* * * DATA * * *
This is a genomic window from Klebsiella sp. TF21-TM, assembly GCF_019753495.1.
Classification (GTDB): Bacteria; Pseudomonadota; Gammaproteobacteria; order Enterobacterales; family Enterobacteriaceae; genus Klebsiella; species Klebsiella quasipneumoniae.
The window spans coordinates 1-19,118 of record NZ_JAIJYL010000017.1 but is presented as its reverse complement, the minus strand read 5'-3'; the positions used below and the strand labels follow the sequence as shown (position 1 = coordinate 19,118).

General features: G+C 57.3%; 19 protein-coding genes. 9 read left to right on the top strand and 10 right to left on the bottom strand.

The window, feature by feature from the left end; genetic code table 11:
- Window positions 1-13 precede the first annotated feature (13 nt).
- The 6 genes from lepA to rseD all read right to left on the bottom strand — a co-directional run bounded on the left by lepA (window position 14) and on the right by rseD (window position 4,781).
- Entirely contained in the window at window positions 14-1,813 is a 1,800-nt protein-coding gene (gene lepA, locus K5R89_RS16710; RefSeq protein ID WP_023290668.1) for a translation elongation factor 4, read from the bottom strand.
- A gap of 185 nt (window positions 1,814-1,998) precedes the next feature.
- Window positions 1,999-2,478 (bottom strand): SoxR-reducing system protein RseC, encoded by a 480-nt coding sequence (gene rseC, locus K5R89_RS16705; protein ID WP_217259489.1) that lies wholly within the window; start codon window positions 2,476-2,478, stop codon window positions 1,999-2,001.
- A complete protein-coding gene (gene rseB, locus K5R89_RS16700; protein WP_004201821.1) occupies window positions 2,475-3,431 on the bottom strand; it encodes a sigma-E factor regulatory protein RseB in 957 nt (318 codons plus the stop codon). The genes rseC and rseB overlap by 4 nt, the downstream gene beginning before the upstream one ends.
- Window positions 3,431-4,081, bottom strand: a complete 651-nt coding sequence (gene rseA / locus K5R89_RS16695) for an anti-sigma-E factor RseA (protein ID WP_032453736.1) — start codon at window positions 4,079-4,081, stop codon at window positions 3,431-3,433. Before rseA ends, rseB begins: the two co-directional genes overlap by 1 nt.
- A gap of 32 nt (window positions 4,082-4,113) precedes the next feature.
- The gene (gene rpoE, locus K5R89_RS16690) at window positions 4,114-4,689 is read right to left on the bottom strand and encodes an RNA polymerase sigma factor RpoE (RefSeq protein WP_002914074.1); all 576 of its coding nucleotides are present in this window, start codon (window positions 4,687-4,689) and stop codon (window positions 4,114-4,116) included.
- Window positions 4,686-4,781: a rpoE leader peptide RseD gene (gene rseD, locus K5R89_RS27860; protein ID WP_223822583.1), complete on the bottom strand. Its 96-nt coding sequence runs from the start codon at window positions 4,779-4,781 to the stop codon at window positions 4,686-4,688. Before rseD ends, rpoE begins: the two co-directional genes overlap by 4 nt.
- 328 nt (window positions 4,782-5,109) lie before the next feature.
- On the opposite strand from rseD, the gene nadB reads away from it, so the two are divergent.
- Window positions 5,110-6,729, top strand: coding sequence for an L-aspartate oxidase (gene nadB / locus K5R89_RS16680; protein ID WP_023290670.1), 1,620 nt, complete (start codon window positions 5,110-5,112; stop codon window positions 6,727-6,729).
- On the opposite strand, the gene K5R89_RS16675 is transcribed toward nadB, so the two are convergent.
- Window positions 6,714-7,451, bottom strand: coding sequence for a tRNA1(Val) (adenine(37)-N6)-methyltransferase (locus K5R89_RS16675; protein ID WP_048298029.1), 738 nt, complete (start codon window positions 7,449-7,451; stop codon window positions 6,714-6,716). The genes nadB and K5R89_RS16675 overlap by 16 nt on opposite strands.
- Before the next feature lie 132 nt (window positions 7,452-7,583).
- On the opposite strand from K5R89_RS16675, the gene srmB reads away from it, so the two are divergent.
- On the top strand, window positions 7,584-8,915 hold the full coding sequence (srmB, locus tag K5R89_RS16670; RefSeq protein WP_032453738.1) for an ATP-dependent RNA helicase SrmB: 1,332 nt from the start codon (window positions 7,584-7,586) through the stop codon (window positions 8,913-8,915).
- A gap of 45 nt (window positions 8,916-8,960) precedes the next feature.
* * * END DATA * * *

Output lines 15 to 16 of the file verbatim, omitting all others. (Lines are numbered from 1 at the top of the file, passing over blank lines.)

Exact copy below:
- Window positions 4,686-4,781: a rpoE leader peptide RseD gene (gene rseD, locus K5R89_RS27860; protein ID WP_223822583.1), complete on the bottom strand. Its 96-nt coding sequence runs from the start codon at window positions 4,779-4,781 to the stop codon at window positions 4,686-4,688. Before rseD ends, rpoE begins: the two co-directional genes overlap by 4 nt.
- 328 nt (window positions 4,782-5,109) lie before the next feature.